Spooky horse - The Horse Forum

 6Likes
Reply
 
LinkBack Thread Tools
post #1 of 27 Old 03-04-2013, 09:23 AM Thread Starter
Weanling
 
Join Date: Aug 2011
Location: Aurora, Texas
Posts: 360
• Horses: 1
Spooky horse

I finally got to go on my birthday ride yesterday, and my horse did good for about eight miles ( he's only four and I'm working on his conditioning), and I got him to let me tail him up a steep hill. So I was happy as heck and everything was going good. We passed through some woods and both my horse and my dad's horse poncho spooked. Poncho only jumped, but my little idiot decided to bolt. I went over his back end, landed on my hip and then some how twisted my left arm, pulling the muscles in my chest. It hurts to breathe of do anything. But anyways, we still don't know why they spooked, there was no rustle of branches, no out of the ordinary noises and it was so sudden I had no warning at all.
So after that long rambling story, how do you guys stay on when something like that happens? Does working out and building muscle help or working with the horse even more? Because this is the second time in six months he's done this and I can't afford to keep getting hurt like this, my job is very physical and right now it hurts to breathe and to move. I had to roll out of bed onto the floor because I couldn't use certain muscles. So I'm asking for y'all's opinions/help, cause you haven't failed me before.
Posted via Mobile Device
Faustinblack is offline  
Sponsored Links
Advertisement
 
post #2 of 27 Old 03-04-2013, 10:39 AM
Green Broke
 
Join Date: Feb 2012
Location: Alberta, Canada
Posts: 2,953
• Horses: 3
Quote:
Does working out and building muscle help or working with the horse even more?
bingo on both counts.

1- you need to work on getting in better shape, which helps alot when it comes to sticking with a horse. Being strong and flexible are keys to successfully riding green horses. Try yoga.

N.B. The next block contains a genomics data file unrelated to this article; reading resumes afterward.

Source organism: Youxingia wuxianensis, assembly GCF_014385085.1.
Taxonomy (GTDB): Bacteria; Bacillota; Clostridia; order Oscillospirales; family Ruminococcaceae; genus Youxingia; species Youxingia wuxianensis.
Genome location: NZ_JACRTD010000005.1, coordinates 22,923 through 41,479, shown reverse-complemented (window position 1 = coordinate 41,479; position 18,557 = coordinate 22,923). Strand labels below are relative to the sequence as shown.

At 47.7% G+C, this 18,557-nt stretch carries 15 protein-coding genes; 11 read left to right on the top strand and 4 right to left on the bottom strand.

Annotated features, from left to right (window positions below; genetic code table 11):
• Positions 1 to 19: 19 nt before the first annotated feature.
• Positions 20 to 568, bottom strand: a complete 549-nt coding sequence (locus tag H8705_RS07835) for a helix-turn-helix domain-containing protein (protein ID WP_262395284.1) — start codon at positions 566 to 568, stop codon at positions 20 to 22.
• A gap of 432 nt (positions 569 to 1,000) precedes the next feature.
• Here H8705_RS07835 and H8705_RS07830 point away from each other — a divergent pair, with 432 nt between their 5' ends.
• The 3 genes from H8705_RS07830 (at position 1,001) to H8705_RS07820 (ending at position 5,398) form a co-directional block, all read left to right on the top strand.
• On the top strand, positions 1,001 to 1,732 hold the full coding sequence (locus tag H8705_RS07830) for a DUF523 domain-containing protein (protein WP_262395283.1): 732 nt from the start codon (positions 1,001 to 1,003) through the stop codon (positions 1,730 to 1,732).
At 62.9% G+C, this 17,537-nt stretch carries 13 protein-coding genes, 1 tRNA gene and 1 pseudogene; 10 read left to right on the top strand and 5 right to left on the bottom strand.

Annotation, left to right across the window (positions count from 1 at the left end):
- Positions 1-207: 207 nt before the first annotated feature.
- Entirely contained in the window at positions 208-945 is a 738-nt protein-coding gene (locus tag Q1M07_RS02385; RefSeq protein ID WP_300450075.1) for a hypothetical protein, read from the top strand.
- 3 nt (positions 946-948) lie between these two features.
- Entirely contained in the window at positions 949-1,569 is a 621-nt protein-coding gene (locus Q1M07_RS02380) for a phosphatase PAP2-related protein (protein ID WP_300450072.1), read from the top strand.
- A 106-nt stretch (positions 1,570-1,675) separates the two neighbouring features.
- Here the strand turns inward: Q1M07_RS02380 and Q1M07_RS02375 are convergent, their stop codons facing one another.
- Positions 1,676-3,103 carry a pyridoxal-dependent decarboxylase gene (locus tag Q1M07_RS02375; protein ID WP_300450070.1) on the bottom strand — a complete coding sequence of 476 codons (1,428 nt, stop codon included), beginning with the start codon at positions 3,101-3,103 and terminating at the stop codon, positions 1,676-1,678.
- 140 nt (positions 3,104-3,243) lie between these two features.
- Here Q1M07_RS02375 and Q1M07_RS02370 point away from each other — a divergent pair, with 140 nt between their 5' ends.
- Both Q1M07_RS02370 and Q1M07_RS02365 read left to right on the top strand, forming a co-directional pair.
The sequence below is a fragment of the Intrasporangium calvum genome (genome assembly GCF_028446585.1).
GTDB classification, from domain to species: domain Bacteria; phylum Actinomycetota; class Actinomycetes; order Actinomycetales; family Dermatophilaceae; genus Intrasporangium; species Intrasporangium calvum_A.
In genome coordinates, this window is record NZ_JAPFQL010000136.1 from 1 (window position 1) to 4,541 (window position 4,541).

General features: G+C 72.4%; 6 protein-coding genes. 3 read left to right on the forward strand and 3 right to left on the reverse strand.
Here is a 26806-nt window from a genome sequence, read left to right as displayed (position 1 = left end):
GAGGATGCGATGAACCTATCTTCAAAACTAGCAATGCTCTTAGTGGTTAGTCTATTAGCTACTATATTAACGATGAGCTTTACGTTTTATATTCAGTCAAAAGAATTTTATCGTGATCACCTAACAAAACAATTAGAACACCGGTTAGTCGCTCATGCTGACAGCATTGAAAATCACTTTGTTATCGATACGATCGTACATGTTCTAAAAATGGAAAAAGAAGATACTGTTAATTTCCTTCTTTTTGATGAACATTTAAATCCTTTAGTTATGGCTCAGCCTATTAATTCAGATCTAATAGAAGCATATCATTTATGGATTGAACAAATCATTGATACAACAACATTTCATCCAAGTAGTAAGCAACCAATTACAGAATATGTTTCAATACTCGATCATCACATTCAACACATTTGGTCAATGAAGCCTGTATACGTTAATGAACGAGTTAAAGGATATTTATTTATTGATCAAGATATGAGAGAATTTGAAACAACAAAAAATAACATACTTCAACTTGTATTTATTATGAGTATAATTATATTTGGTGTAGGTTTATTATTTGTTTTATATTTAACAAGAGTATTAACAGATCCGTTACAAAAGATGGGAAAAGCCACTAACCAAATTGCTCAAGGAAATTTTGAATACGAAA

2-work with him on the ground, teaching him that when he's scared he should look first, and trust you. Undersaddle teach him a one rein stop, when you feel him start to spook, pull his head around. We use this alot on the spooky, athletic OTTB's, and it works very well.
Corporal likes this.
BlueSpark is offline  
post #3 of 27 Old 03-04-2013, 11:38 AM Thread Starter
Weanling
 
Join Date: Aug 2011
Location: Aurora, Texas
Posts: 360
• Horses: 1
Alrighty. Thank you :) gives me something to work on when I can, you know, move again
Posted via Mobile Device
Faustinblack is offline  
post #4 of 27 Old 03-04-2013, 11:39 AM
Started
 
Join Date: Oct 2012
Location: NW Oregon
Posts: 2,244
• Horses: 0
What kind of a saddle were you using? If your weren't using a western it might be an idea to give you a more secure seat until your guy gets more miles. I know you will get lots of good training advice but my experience is that it's easier to fly off a flatter saddle than a western with a good cantle.

If you ever find yourself in a fair fight, it's because your tactics suck. ~ Marine 1SGT J. Reifinger
Dustbunny is offline  
post #5 of 27 Old 03-04-2013, 11:41 AM Thread Starter
Weanling
 
Join Date: Aug 2011
Location: Aurora, Texas
Posts: 360
• Horses: 1
I was using an abetta arabian endurance saddle. I used to use an aussie but it wouldn't fit the new horse. That kinda contributed to getting tossed. With the aussie I could hang on with my legs more easily. With this new saddle it's a bit more difficult.
Posted via Mobile Device
Faustinblack is offline  
post #6 of 27 Old 03-04-2013, 11:43 AM
Trained
 
Join Date: Jul 2010
Location: East Central Illinois
Posts: 7,109
• Horses: 3
Clinton Anderson's "lunging for respect" is one of the best ways, IMHO, to desensitise your horse. Teach him this, and whenever he spooks at ANYTHING, show him that he will have to work, lunging left, then the yield, lunging right, then the yield, repeat, repeat, repeat.
Use a lunge whip with the lash tied to the stick and secure a plastic grocery bag to the end. Plastic bags eat more horses that you would know every year. LOL (Ask your horse about this--he KNOWS!!!)
Seriously, it's the thing that moves just outside of his vision that frightens him the most, and that's why he bolted.
Also, I would work this horse in an enclose area for the next few months. You are damX lucky that you didn't get knocked off under a limb!! You could have been paralized or dead.

A Jack and Three Queens, the latest book by James C. Dedman, Amazon.com
Hope that you fall in love with "Trot", like I did! http://www.horseforum.com/general-of...queens-617793/
Corporal is offline  
post #7 of 27 Old 03-04-2013, 11:46 AM Thread Starter
Weanling
 
Join Date: Aug 2011
Location: Aurora, Texas
Posts: 360
• Horses: 1
The weird thing is, Bleu, my horse is not afraid of chainsaws, tarps, plastic bags, or anything like that. I've tied tarps at him. Made him drag one ties to his foot. He just seems to be afraid of bushes rattling, leaves rustling and freaking dogs.